A friend of mine is a pilot and he once laughed at a common description of his job: “hours and hours of boredom punctuated by moments of sheer terror.” A pilot’s success can be determined by their reaction to those brief moments, regardless of how long they have successfully flown without prior mishaps. In Morgan Housel’s great book, The Psychology of Money, he likens an investor’s success to that of a pilot. An investor’s reaction during periods of so-called terror will likely drive their long-term performance and ability to compound their capital.
Does the terror of declining asset values cause you to sell and wait for clearer skies, or does it prompt you to revaluate your thesis and take advantage of the now-discounted prices? Both are understandable responses, but far too often the average investor sells and locks in a loss before truly evaluating the investment’s future prospects. I have witnessed this countless times over the years. The natural human reaction to fear overwhelms one’s ability to reason, and it can lead to undesirable consequences.
Why is that the case? What is it about investing that makes people likely to sell at the first sign of a decline? When prices of everyday items fall, consumers generally rush to buy more. How many people feel uncomfortable when they see a sale sign on a new shirt or bike that they were hoping to buy? Sale signs usually do the opposite – they get us excited. When that shiny new bike was $1,000 last week and is now on sale for $900, it’s a better deal. We all love a good deal. But why doesn’t that apply to an investment? Why do we head for the exits instead of the register when an investment declines in price?
I believe it’s because most investors don’t know the value of what they own. They know that saving $100 on a bike is good value, but many aren’t sure if watching a stock or bond fall in price is a better deal or another mistake. The only way to distinguish between the two is understanding what you own and having a skillset at valuing investments. While this is something we’re excited to do every day, it remains difficult for the average end client. Untangling the value of a business is much harder than for a bike, but it’s also more important.
Nothing is more uncomfortable than watching an investment’s price fall if you don’t have a sense of its value. The once-deafening roar of Bitcoin bulls sure sounds more like a whisper after its price declined significantly from its peak in the fall.i The same can be said of the unprofitable technology companies that had an insatiable bid until the price corrected and gapped downwards. Both are examples of investors fleeing an asset when its price declined because these assets were difficult to fundamentally evaluate.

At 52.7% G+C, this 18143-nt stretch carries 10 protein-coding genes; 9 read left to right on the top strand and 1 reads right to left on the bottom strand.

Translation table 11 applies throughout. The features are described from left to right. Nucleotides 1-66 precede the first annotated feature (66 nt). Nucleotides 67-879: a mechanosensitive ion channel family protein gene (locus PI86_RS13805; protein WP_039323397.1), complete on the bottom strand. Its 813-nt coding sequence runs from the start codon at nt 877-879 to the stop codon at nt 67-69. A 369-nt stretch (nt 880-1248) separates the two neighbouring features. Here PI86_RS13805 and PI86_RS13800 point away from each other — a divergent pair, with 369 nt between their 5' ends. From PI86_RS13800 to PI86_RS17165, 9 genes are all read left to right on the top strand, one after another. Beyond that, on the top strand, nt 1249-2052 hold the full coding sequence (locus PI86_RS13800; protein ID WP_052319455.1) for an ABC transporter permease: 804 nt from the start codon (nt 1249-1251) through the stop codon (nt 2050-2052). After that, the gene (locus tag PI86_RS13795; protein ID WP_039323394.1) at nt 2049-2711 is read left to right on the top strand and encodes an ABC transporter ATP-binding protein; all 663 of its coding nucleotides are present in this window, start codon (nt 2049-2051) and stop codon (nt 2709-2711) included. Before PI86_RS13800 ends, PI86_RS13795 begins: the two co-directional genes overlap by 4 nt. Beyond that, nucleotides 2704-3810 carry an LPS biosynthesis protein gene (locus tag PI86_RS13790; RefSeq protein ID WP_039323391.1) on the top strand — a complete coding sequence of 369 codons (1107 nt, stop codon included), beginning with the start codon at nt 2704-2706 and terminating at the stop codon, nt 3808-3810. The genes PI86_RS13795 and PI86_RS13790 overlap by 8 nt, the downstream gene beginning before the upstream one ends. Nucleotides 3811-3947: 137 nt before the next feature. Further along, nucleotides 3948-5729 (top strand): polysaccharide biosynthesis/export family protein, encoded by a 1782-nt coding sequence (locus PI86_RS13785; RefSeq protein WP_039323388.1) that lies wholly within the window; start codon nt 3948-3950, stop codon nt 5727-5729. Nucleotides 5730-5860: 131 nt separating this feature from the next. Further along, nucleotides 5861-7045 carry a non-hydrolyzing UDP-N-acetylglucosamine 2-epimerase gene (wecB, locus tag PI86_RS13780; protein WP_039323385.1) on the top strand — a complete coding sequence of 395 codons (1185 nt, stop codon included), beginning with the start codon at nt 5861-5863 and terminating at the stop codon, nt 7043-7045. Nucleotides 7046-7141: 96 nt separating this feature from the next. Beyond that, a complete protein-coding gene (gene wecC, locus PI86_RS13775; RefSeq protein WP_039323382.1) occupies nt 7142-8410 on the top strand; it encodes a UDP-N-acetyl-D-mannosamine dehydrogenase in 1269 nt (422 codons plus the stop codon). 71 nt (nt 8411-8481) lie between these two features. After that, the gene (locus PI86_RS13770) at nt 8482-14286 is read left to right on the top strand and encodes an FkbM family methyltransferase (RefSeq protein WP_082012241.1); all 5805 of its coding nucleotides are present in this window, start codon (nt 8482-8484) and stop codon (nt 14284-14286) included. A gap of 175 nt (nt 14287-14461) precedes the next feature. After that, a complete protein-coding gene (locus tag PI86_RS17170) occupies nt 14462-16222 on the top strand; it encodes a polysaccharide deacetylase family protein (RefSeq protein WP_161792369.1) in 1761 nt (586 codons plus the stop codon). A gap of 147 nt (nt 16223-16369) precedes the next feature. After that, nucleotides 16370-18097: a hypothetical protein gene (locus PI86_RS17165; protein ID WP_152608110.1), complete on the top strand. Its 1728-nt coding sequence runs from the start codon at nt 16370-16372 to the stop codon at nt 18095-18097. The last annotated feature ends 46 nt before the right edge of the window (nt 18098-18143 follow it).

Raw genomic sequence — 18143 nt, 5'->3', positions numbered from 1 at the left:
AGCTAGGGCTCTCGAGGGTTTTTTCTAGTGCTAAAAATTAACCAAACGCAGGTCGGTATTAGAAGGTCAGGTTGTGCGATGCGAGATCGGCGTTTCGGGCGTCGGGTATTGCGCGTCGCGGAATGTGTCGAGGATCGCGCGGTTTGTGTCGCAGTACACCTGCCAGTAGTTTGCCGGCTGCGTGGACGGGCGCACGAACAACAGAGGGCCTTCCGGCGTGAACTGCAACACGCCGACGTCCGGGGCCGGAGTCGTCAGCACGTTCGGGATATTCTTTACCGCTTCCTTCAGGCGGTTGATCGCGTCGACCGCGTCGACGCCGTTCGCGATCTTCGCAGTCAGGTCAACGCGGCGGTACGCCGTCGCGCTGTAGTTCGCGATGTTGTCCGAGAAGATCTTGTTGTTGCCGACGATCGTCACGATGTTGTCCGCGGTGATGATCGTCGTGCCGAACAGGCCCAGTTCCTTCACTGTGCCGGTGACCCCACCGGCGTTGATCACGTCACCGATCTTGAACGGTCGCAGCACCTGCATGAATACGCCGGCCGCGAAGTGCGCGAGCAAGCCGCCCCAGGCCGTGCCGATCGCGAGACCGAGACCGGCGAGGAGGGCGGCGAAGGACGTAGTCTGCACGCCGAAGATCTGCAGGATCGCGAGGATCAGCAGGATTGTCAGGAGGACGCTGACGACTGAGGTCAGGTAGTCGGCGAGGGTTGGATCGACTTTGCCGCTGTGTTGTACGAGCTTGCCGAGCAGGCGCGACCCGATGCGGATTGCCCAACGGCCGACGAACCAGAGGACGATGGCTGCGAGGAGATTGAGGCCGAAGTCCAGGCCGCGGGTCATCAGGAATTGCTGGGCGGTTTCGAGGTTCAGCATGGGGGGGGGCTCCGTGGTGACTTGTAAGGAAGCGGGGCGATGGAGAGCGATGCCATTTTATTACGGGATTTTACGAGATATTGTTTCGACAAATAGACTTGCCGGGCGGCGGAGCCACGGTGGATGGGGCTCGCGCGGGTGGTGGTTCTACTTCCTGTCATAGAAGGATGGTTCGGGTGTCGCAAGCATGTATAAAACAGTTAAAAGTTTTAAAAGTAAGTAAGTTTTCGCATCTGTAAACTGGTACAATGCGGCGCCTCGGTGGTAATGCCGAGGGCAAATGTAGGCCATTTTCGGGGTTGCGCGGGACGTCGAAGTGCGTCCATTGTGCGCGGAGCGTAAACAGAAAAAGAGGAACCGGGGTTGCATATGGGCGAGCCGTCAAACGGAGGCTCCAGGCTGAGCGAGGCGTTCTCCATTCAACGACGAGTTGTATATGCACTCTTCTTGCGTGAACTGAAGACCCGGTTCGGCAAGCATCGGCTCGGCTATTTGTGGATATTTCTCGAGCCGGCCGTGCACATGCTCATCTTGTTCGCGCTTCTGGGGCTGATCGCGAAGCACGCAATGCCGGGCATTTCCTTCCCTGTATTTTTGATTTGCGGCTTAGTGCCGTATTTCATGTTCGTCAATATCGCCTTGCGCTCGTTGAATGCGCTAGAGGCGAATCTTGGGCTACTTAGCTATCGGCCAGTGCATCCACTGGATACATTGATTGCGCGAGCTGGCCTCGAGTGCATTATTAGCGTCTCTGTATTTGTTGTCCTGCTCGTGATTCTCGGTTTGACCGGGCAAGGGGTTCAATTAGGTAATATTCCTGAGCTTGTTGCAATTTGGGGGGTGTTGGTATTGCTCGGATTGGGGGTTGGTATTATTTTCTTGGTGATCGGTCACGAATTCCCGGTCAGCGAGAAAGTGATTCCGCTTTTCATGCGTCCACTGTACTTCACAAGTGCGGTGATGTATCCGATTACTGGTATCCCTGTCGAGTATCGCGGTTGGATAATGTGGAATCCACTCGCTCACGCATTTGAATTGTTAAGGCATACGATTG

The EdgePoint investment approach is centred on valuing a business. The price of that business changes daily but its value doesn’t. It’s similar to the bike in our example above. The price may have come down by $100, but it’s still the same bike with the same attributes. Intraday ticks in the stock or bond market don’t change the value of a company’s assets or its ability to generate free cash. A real opportunity arises when emotions drive price declines that aren’t matched by a change in the fundamentals of the business. Distinguishing between price and value is arguably the most important part of our job.
Some investors understand this concept when valuing equities, but lose sight of it when talking about fixed income. Thinking about duration, interest rate hikes and quantitative tightening can present enough uncertainty to confuse even seasoned investors, but returning to first principles can help you distinguish the signal from the noise.
A bond is simply a loan whose value is derived by the borrower’s ability to pay you back. Most of our bonds are issued by companies. It’s our job to determine if that company has a high probability of paying us back and if the bond’s yield is high enough to compensate us for that risk. If we lend money to a Canadian company, our primary focus is ensuring that they pay us back. Many things can change during the time of our investment, but if we buy a bond with a 5% coupon and the company pays us back at maturity, we will earn 5%. The original contract that we entered ensures this.